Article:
Now going back to Hirsi Ali’s original comment that the West will not recognize the obvious, you have Ahmadinejad telling his audience at Columbia University that Iran has no issues with gay people since there are no homosexuals in Iran.   This is the same man mind you that the Presidential elections in Iran would be fair and unbiased.   The audience  at Columbia University had the good sense to snicker skeptically at his comment about the absences of gay people in Iran.     The American administration and a good many other political souls lacked the same good sense when it believed the opposition party really stood a chance.

So now the election is over.   Ahmadinejad won, oh big surprise.   Iranian people, understandably, are rioting in the streets, and the police are rounding them up.  Mousavi, the opposition candidate, is reportedly under house arrest.    The crackdowns are major, and the Iranian government has claimed the rioting is the result of outside agitators.  Okay.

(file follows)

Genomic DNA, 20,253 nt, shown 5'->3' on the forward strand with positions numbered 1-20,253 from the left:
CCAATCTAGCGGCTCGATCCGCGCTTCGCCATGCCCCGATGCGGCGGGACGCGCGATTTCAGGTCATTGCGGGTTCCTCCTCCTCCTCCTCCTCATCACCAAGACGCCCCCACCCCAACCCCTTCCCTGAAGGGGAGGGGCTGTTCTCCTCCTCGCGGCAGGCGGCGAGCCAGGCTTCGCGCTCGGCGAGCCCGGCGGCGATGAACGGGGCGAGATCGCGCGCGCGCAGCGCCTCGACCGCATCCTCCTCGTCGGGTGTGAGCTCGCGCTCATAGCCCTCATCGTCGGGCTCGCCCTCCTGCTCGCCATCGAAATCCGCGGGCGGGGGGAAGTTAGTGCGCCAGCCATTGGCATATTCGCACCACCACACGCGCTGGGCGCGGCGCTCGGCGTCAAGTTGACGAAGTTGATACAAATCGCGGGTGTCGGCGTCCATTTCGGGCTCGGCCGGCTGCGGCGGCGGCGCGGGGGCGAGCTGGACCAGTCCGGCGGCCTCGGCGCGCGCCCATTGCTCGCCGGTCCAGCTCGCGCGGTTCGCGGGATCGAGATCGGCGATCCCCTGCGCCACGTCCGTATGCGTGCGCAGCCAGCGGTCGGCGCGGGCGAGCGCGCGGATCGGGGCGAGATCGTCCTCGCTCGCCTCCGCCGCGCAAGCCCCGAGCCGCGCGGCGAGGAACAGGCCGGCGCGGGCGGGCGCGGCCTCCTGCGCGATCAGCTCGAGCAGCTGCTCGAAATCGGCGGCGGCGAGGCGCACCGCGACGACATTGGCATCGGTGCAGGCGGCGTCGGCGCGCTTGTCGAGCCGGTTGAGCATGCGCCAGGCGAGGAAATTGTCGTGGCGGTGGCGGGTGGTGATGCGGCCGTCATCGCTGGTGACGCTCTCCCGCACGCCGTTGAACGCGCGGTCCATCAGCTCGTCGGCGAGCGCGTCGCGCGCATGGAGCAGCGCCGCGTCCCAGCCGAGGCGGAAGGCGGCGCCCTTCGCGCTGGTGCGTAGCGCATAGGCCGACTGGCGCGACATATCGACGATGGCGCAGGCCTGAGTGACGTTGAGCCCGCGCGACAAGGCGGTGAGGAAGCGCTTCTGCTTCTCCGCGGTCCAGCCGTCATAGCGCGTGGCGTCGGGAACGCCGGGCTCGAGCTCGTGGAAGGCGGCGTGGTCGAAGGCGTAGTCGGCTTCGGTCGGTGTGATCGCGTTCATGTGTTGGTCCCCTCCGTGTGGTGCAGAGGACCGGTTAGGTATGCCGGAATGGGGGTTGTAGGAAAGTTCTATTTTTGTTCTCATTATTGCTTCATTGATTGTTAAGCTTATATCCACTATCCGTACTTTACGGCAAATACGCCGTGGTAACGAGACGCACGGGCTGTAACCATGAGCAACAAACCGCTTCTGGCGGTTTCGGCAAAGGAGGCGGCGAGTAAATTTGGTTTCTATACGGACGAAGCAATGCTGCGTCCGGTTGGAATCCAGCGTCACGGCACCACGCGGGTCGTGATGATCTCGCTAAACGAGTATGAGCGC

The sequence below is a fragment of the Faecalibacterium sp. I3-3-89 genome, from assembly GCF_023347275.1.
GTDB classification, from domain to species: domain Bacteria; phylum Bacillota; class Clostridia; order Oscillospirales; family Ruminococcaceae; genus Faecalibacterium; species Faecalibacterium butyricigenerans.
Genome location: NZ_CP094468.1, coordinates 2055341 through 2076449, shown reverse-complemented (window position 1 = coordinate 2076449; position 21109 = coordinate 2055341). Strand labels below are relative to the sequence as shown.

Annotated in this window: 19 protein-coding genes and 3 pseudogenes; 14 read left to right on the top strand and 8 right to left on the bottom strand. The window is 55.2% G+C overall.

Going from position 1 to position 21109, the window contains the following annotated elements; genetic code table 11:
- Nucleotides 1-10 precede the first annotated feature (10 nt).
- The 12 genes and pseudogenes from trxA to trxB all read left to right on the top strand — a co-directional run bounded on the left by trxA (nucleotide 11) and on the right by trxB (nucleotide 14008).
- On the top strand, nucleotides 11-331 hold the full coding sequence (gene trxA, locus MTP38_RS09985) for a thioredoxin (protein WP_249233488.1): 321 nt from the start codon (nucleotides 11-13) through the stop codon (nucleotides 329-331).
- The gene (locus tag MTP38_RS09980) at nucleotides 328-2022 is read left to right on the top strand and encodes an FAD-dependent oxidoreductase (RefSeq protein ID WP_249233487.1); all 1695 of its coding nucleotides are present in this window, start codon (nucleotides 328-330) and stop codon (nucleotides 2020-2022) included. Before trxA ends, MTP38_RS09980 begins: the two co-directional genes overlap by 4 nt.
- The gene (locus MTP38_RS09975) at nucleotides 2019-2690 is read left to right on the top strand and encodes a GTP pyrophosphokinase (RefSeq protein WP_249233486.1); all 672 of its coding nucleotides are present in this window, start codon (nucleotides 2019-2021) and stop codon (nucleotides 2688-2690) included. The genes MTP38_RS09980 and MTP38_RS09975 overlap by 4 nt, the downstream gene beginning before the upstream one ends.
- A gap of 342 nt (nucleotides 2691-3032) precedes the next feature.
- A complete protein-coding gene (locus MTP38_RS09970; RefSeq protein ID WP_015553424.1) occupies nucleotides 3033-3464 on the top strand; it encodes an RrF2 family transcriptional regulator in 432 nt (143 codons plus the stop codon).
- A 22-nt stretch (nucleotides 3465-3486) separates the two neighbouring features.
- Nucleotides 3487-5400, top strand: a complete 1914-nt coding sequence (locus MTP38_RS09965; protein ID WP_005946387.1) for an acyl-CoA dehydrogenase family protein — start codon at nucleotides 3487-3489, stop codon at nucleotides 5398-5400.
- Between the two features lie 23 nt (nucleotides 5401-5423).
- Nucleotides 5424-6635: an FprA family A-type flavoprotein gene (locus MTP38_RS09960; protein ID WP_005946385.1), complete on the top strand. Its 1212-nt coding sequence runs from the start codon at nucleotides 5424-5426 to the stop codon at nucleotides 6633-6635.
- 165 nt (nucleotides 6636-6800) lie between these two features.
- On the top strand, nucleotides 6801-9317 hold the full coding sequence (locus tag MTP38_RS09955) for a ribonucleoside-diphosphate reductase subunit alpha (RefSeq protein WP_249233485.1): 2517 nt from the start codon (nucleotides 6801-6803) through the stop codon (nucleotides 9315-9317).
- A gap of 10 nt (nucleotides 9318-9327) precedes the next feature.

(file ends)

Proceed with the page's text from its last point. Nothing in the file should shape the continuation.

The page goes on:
Members of the Western governments have made statements as bland as they wish now the controlling religious faction in Iran will recognize that a large segment of Iranian population wants them to lighten up and will accede to popular demand.   They actually wish that.  Fingers crossed and eyes closed, I’m sure.  But no pony.

Considering the Ayatollah Khamenei, and his  religious fundamentalists,  the real controlling factor in Iran, were the ones who started the fundamentalist and highly restrictive movement in the first three places, I’d say it is unlikely that they will suddenly see the ill of their ways and join the rioting crowd for a group hug and a fashion makeover.   In fact, as the protests continue, you can look to further crackdowns on those with the temerity to try and think for themselves.